Yet, in some instances, based on current processing conditions of the links and nodes associated with a path, it can be advantageous to dynamically alter or redirect data packets to some predefined alternative paths on a local basis, in order to optimally use the network. For example, some links or nodes can be over utilized or underutilized at any particular point in time when a data packet is being routed. In these instances, it is desirable to selectively redirect the data packet to an alternative local link or node that may be currently underutilized. With improvements made to the “Enriched Tree for a Content Distribution Network” invention, such a circumstance can be realized for selectively and dynamically routing data packets through a network.

Thus, there is a need for providing selective dynamic routing of data packets through enriched routing tables for a network.

SUMMARY OF THE INVENTION

In various embodiments of this invention, techniques for dynamically routing a data packet through a Content Distribution Network (CDN) are presented. A routing table represents the CDN and includes a desired path and one or more alternative paths through the CDN. Each path includes links connecting pairs of an entry node, intermediate nodes, and a destination node. Each link includes policies that are processed by the entry node and the intermediate nodes in order to reorder a number of the intermediate nodes within the routing table.

More particularly and in one embodiment of this invention, a method for dynamically routing a data packet through a CDN is described. A routing table for a CDN and a data packet are received. The routing table represents a desired path and alternative paths through the CDN. Additionally, each path represents links between an entry node, intermediate nodes, and a destination node. Policies associated with currently available links for currently available paths are evaluated at the entry node or at one of the intermediate nodes, when the data packet is received. Next, currently available intermediate nodes are reordered within the routing table, if the policies are triggered by current conditions of the currently available intermediate nodes. Finally, the data packet is routed to a next available intermediate node of the routing table. The next available intermediate node is selected from one of the currently available intermediate nodes.

In another embodiment of the invention, another method for dynamically routing a data packet through a Content Distribution Network (CDN) is provided. Policies are associated with a routing table, and the routing table includes a desired path and one or more alternative paths. Each path includes links between an entry node, intermediate nodes, and a destination node. A receiving node evaluates the policies when a data packet is acquired. The receiving node also dynamically reorders next available intermediate nodes within the routing table when the policies are triggered.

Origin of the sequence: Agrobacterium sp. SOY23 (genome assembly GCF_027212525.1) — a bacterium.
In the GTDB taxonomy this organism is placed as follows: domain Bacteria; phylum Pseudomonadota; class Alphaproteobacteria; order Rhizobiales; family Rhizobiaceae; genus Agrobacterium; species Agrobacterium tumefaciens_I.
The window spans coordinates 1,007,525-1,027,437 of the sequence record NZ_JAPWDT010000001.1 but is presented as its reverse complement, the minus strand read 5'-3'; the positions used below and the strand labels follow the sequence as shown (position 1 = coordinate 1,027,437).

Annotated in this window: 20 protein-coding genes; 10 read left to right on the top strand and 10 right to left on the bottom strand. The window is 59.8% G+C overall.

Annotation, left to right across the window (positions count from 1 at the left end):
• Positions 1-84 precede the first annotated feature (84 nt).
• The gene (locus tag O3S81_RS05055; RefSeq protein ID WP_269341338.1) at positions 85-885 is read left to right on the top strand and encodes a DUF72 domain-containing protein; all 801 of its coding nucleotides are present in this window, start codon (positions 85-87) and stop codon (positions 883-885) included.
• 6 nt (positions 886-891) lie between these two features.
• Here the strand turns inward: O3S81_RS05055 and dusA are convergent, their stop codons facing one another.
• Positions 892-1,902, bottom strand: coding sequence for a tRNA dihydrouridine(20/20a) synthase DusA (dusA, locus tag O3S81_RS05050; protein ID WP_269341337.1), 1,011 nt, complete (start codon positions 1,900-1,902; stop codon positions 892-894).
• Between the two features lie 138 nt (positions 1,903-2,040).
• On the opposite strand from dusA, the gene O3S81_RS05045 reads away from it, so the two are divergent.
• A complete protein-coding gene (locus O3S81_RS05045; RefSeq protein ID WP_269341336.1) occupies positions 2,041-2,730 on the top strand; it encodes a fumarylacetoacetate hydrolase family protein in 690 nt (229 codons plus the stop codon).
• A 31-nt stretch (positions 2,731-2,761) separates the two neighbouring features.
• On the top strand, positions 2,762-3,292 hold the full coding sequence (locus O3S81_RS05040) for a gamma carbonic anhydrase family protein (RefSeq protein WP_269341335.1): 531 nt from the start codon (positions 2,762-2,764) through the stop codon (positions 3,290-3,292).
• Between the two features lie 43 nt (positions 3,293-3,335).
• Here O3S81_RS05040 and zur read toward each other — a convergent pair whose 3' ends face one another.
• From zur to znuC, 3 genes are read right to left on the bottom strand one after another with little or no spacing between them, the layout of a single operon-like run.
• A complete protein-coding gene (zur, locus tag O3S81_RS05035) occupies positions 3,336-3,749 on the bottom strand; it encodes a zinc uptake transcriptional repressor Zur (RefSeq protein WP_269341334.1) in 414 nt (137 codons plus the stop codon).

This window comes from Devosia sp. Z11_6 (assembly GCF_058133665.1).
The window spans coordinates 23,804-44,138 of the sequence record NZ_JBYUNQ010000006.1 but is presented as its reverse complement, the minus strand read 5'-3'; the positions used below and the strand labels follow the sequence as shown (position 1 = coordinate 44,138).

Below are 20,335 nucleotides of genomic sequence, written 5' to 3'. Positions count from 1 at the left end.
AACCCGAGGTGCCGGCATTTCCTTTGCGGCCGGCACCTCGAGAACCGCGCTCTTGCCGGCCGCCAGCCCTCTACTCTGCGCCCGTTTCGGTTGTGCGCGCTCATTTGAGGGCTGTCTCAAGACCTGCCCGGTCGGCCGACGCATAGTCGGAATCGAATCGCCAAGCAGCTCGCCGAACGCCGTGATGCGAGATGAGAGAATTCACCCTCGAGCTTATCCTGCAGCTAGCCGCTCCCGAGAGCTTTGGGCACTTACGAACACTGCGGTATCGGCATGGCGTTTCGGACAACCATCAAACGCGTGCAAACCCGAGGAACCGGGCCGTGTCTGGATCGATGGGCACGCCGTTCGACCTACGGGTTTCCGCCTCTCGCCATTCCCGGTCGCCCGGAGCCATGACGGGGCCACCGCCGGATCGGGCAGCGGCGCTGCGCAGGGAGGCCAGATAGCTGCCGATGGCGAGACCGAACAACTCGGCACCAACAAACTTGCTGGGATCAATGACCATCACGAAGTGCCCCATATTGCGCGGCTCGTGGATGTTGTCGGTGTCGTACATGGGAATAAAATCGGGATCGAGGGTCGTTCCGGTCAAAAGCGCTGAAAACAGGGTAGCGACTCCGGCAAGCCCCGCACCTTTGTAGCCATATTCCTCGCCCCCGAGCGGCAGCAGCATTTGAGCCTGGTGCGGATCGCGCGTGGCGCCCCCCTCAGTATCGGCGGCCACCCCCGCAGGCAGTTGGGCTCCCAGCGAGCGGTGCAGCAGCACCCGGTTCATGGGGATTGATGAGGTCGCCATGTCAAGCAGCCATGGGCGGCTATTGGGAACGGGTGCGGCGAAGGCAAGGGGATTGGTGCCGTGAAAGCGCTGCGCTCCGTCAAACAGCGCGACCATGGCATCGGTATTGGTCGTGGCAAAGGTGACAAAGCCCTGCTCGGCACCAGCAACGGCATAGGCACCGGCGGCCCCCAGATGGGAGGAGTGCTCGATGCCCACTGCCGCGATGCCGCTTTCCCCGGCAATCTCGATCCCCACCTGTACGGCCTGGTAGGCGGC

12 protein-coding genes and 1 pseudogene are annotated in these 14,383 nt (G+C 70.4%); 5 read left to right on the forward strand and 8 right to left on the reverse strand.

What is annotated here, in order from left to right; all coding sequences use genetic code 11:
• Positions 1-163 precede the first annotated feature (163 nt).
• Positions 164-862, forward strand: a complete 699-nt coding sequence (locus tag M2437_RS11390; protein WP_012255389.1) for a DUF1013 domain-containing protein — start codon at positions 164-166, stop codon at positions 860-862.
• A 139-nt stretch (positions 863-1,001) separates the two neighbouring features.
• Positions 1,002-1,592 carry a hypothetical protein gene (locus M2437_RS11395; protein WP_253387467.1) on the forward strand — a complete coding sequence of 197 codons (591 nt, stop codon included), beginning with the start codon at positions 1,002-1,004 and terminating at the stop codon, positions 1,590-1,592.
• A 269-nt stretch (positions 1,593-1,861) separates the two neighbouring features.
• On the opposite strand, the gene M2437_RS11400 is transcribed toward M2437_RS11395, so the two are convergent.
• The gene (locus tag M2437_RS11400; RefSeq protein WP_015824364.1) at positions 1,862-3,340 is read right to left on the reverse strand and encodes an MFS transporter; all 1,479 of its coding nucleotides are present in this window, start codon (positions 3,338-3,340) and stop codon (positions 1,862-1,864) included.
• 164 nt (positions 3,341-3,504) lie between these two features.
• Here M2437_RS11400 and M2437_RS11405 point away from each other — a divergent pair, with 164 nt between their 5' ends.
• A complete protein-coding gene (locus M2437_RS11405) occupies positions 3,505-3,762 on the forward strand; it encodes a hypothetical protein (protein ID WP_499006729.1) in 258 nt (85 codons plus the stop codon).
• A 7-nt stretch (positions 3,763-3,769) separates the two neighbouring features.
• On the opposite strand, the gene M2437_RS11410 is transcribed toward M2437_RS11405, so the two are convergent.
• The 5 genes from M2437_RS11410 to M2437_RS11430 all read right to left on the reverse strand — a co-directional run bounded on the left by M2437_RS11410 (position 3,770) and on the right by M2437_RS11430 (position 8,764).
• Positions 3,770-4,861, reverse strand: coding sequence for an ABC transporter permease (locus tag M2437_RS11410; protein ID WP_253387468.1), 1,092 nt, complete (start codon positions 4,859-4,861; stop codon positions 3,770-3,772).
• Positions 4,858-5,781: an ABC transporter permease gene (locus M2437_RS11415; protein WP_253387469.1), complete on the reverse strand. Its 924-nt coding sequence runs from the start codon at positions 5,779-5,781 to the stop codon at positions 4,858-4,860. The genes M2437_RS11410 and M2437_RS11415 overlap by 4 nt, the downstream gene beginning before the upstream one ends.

In still another embodiment of the invention, a system for dynamically routing a data packet through a Content Distribution Network is taught. The system includes a routing table, policies, and a routing module. The routing table includes a desired path and one or more alternative paths. Each path includes links from an entry node through intermediate nodes to a destination node. Policies are associated with the links of the paths, and each link is associated with two connecting nodes. The routing module evaluates the policies associated with currently available links of the paths when a data packet is received and is to be routed though one of the currently available links. Moreover, the routing module dynamically reorders currently available intermediate nodes associated with the currently available links within the routing table when the policies are triggered.

In yet another embodiment of the invention, a CDN routing data structure implemented in a computer readable medium is provided for dynamically routing a data packet through a content distribution network. The CDN routing data structure includes a routing table and policies. The routing table is associated with a desired path and one or more alternative paths. Each path includes links, and each link represents connections between pairs of an entry node, intermediate nodes, and a destination node. The policies are associated with each link of the paths. Furthermore, the policies are processed by the entry node and the intermediate nodes in order to dynamically reorder the intermediate nodes of the routing table while routing the data packet through the CDN.

BRIEF DESCRIPTION OF THE DRAWINGS

FIG. 1 A is a diagram of an example topology of a CDN, according to one embodiment of the invention;

FIG. 1 B is a diagram of an example topology depicting enrichment of FIG. 1A, according to one embodiment of the invention;

FIG. 2 is a flowchart representing a method for dynamically routing a data packet through a CDN, according to one embodiment of the invention;

FIG. 3 is a flowchart representing another method for dynamically routing a data packet through a CDN, according to one embodiment of the invention;

FIG. 4 is a diagram of a system for dynamically routing a data packet through a CDN, according to one embodiment of the invention; and

FIG. 5 is a diagram of a CDN routing data structure for dynamically routing a data packet through the CDN, according to one embodiment of the invention.

DETAILED DESCRIPTION OF THE INVENTION